The Soufan Group Morning Brief


FRIDAY MAY 20, 2016

On Thursday, Gen. Joseph F. Dunford, chairman of the Joint Chiefs of Staff, said that the Libyan government is in a “period of intense dialogue” about whether to allow U.S. military advisors to be deployed to the country to assist in the fight against ISIS. Dunford said that “we’re just not ready to deploy capabilities yet because there hasn’t been an agreement. And frankly, any day that could happen.” He added that “there will be a long-term mission in Libya.”A small team of U.S. Special Operations Forces has been in the country since late last year to identify potential local partners in the fight against ISIS. Washington Post

On Thursday, the State Department added ISIS affiliates from Libya, Saudi Arabia, and Yemen to its list of designated terrorist organizations. The Treasury Department also placed the groups on a list of terrorist organizations that allows the Obama administration to sanction any individual who helps or provides material support to the ISIS affiliates. CNN

Defense bill: On Wednesday, the House voted to pass the $610 billion 2017 National Defense Authorization Act. The bill includes a provision that would restrict the transfer of Guantanamo Bay detainees to U.S soil. The House voted down an amendment by Rep. Barbara Lee (D-Calif.) to repeal the 2001 authorization for the use of military force, used by the Obama administration to justify military operations against ISIS in Syria and Iraq. The Hill, Politico

Anti-ISIS military operations: The total cost of U.S. military operations against ISIS has reached $7.2 billion as of April 15, 2016, according to a new Pentagon estimate. U.S. military operations have continued for 617 days, since the air campaign in Iraq began on August 8, 2014. The average daily cost of U.S. military operations is $11.7 million, increasing from an average of $9.1 about a year ago. The Hill

Nigerian soldiers and vigilante forces found a second schoolgirl kidnapped by Boko Haram on Thursday during an operation against the militant group. Security forces killed 35 Boko Haram fighters and rescued 97 women and children in the operation, according to a military spokesperson. New York Times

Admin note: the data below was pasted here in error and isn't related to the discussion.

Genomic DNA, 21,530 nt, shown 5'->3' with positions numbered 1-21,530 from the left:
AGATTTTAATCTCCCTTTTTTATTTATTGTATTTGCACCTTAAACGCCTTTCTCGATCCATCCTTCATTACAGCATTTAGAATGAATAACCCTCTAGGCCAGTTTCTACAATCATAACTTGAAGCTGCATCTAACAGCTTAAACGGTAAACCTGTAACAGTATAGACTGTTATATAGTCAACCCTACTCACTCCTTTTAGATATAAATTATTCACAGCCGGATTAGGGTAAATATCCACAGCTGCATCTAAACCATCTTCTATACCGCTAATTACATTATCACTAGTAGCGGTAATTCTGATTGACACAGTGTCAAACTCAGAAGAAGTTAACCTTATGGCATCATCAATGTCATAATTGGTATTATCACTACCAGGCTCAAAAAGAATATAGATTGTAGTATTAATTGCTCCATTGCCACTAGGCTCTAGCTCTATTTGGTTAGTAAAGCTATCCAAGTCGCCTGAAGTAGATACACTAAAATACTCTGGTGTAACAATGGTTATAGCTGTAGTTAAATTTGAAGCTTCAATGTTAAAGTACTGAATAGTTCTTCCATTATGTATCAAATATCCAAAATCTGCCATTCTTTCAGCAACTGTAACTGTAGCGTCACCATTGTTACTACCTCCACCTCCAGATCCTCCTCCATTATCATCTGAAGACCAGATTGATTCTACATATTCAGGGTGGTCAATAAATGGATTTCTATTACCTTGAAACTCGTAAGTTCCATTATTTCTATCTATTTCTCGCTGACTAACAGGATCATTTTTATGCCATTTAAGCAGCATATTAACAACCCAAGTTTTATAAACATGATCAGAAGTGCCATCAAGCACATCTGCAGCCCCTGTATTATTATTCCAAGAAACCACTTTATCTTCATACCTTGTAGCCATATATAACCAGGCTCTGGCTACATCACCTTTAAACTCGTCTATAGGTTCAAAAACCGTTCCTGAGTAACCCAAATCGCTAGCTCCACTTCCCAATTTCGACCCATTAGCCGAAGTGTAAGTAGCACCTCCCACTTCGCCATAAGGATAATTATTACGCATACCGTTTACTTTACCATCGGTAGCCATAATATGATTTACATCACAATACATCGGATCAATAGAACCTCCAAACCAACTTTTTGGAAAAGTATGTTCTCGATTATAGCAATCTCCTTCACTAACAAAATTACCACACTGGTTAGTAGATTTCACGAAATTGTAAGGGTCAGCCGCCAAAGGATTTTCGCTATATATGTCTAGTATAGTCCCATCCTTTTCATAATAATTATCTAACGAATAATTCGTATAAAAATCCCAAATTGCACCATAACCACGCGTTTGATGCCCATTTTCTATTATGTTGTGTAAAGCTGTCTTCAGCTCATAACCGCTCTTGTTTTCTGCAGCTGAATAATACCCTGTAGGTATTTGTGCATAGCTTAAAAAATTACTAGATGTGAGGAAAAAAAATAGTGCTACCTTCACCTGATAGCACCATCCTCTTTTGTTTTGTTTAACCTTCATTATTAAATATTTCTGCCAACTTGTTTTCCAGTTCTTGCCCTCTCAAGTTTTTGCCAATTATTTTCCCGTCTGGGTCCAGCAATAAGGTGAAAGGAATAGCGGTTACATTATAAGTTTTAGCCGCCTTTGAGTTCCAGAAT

Afghanistan: An Afghan police officer killed eight of his colleagues at a checkpoint in the southern province of Zabul on Thursday. The Taliban claimed responsibility for the attack. Also, a roadside bomb killed 11 civilians and wounded three others in the northern province of Baghlan. Officials believe the Taliban was also responsible for the attack. Washington Post

New York Times: Supply Plane for NATO Crashes in Afghanistan, Killing 7

Egypt: The EgyptAir flight from Paris to Cairo that crashed into the Mediterranean Sea on Thursday was more likely the result of terrorism than a technical fault, according to Egyptian officials. Aviation Minister Sherif Fathi said that “the possibility of having a different action or a terror attack, is higher than the possibility of having a technical failure” in the airliner crash which had 66 people onboard. New York Times, Guardian

France: On Thursday, the French Parliament approved a two-month extension of the state of emergency that was initially put in place after the November 13 terror attacks in Paris. The extension aims to cover two major sporting events in France this summer -- the Euro 2016 soccer tournament and the Tour de France cycling race. New York Times

NATO: NATO formally invited Montenegro to join the alliance as its 29th member on Thursday. Montenegro’s membership must also be approved by all 28 current alliance members’ national governments or parliaments, including the U.S. Senate. Russia had previously expressed opposition to the move back in December. New York Times
The US’ Failure to Plan for ISIL Detention Operations is a Flawed Approach: “When it comes to detaining ISIL suspects in Iraq and Syria, the US is taking a hands-off approach,” writes Jonathan Horowitz on Just Security. “The problem is that thinking one can avoid detention operations on the battlefield by not wanting to detain, and by not planning for detention, is a recipe for disaster.”

Panama Papers and Beijing bases add to Sharif’s burdens: “For the third time in the past few weeks, Pakistan’s prime minister has addressed the nation to try to explain why his two sons and daughter have offshore accounts,” writes Ahmed Rashid in the Financial Times. “Mr Sharif is banking on the funds from China to improve his own credibility with the army and popularity with the public, but it is an open secret that Beijing is building such projects more in geostrategic consultations with the army than with the civilians.”

The Real Source of Terror in Bangladesh: “The recent string of vicious killings in Bangladesh is less a terrorism issue than a governance issue: It is the ruling Awami League’s onslaught against its political opponents, which began in earnest after the last election in January 2014, that has unleashed extremists in Bangladesh,” writes Willam B. Milam in The New York Times. “A zero-sum mentality has been the rule of Bangladeshi politics since the end of the military dictatorship in 1991.”

The Federalist Society: What is the Future of Guantanamo Bay?

For cutting-edge analysis of the geopolitical events shaping global affairs, read today’s TSG IntelBrief: The Crash of EgyptAir Flight MS804

Join the Center on National Security on Wednesday, June 1 for a discussion with Director Karen J. Greenberg, author of Rogue Justice: The Making of the Security State. To RSVP click here

Center on National Security
Fordham University School of Law
150 W. 62nd St. 7th Floor
New York, NY 10023 US
Copyright © 2016 Center on National Security, All rights reserved.